Many patients whom I see often don’t know what medications they are taking. When asked, they will say it is “the little white pill”. Additionally, some do not know why they are on a certain medication or fully understand their medical diagnoses. As a doctor, I can tell you what is the best medication to take but if you haven’t bought into taking it, you probably are not going to take it as it is supposed to be taken. In order for me to help you achieve your best health, we need to be team players and work together for your best interests, keeping in mind, what you want.

How Can Patients Advocate For ThemSelves?

1. Know what medications you are taking AND why. I ask patients to bring their prescription bottles to their doctor’s visits. I have found many times patients are taking a generic medication and the brand name of the same medication. Thus, they were unaware that they were taking double the recommended dose.

2. Know when you need refills. Don’t wait until there is 1 pill left. I cannot call a prescription when the pharmacy is closed. Often, I am busy seeing other patients and can’t do it right away. I do send all refills the same day requested, but patients get nervous thinking they will run out. When you are down to your last week of pills, that is the time to call for the refill.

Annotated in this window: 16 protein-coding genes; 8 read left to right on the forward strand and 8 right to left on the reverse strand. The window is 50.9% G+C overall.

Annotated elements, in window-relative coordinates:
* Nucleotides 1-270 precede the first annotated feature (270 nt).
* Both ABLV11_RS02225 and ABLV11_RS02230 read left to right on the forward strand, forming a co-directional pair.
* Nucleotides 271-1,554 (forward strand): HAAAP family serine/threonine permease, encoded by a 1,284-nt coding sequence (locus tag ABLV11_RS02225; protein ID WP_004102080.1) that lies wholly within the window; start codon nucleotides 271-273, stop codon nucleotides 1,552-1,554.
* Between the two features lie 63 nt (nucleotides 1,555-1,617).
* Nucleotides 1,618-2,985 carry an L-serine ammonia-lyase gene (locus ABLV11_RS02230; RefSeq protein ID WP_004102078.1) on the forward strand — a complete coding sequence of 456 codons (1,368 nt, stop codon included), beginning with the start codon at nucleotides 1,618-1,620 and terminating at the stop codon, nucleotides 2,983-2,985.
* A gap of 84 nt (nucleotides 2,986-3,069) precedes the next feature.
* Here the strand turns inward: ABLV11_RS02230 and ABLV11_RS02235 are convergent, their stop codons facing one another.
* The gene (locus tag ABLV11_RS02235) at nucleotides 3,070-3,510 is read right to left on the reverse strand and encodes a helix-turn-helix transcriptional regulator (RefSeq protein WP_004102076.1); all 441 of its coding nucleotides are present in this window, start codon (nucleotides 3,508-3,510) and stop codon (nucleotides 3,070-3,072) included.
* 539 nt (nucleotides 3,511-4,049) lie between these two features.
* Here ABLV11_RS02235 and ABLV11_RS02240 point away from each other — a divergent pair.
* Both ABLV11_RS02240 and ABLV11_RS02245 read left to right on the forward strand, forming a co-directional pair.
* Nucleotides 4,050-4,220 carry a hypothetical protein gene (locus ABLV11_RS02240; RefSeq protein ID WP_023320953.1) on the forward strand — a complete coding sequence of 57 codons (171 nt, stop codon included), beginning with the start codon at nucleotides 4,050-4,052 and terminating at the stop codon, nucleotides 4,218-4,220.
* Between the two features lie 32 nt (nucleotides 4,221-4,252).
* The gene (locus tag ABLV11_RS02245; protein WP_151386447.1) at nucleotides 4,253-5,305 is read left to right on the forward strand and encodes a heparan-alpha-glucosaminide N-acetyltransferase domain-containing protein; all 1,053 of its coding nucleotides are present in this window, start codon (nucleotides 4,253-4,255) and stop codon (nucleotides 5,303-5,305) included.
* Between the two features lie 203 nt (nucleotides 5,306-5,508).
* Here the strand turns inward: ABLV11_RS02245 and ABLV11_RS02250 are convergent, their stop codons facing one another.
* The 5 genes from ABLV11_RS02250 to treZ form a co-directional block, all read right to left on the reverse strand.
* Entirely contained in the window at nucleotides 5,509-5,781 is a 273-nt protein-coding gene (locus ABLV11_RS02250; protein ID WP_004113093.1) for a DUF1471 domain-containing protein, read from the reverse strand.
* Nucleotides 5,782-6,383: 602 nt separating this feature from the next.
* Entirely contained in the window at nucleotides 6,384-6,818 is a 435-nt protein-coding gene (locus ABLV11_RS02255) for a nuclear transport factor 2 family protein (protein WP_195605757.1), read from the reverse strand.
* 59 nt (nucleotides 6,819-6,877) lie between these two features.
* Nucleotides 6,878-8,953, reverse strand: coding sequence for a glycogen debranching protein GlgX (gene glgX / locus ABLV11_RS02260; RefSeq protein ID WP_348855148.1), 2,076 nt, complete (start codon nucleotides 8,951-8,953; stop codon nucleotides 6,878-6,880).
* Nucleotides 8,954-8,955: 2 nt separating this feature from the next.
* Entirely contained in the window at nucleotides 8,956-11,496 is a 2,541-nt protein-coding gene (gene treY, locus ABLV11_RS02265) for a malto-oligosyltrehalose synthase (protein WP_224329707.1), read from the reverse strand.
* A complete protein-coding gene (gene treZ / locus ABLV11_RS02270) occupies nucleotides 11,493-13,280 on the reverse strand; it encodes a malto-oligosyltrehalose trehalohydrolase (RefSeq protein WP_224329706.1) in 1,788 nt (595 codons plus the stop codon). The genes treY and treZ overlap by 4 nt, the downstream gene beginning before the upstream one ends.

3. Make a list of questions when you come for your office visits. Many patients forget some of their questions and call back later. This may result in phone tag. If you have them written in front of you, you can get all your concerns answered while in front of the doctor.

4. If you have had surgeries, please know what was done exactly. I have seen patients with belly pain and surgical scars who don’t know what was done to them. It makes a big difference if they had their appendix or gallbladder already removed. If you have a complicated medical history, keep a written list of everything so the doctor is sure to know you’re complete medical information. While we are all striving for interoperability of EHR’s, we are not there yet. Also, computer systems go down.

5. Understand informed consent. You know all those forms the doctors or hospital ask you to sign before you have a procedure? One of these forms explains the risks and benefits of that procedure. Make sure you understand all of them so there are no surprised afterwards. If you don’t understand, ASK!

6. Don’t lie! If you are not taking your medications or not watching what you are eating, we are not going to judge you for this. But, it will help us decide what course of medical treatment may be best to follow. And a secret: most doctors can tell when you’re lying anyway.

In order to receive the best from available healthcare, you truly need to advocate for yourselves. With the plethora of medications available, it is no longer possible to say you take the little white pill and expect the healthcare community to readily know what it is. As we await technology to be upgraded to make medical data easily available and systems interoperable, you still need to take charge of your own health. An EHR is not going to make you feel the importance of why you need to take the medications you should be taking: only you can do this. And this can be accomplished only when you stand up and become a partner with your doctor to develop the best treatment plan individualized for you.

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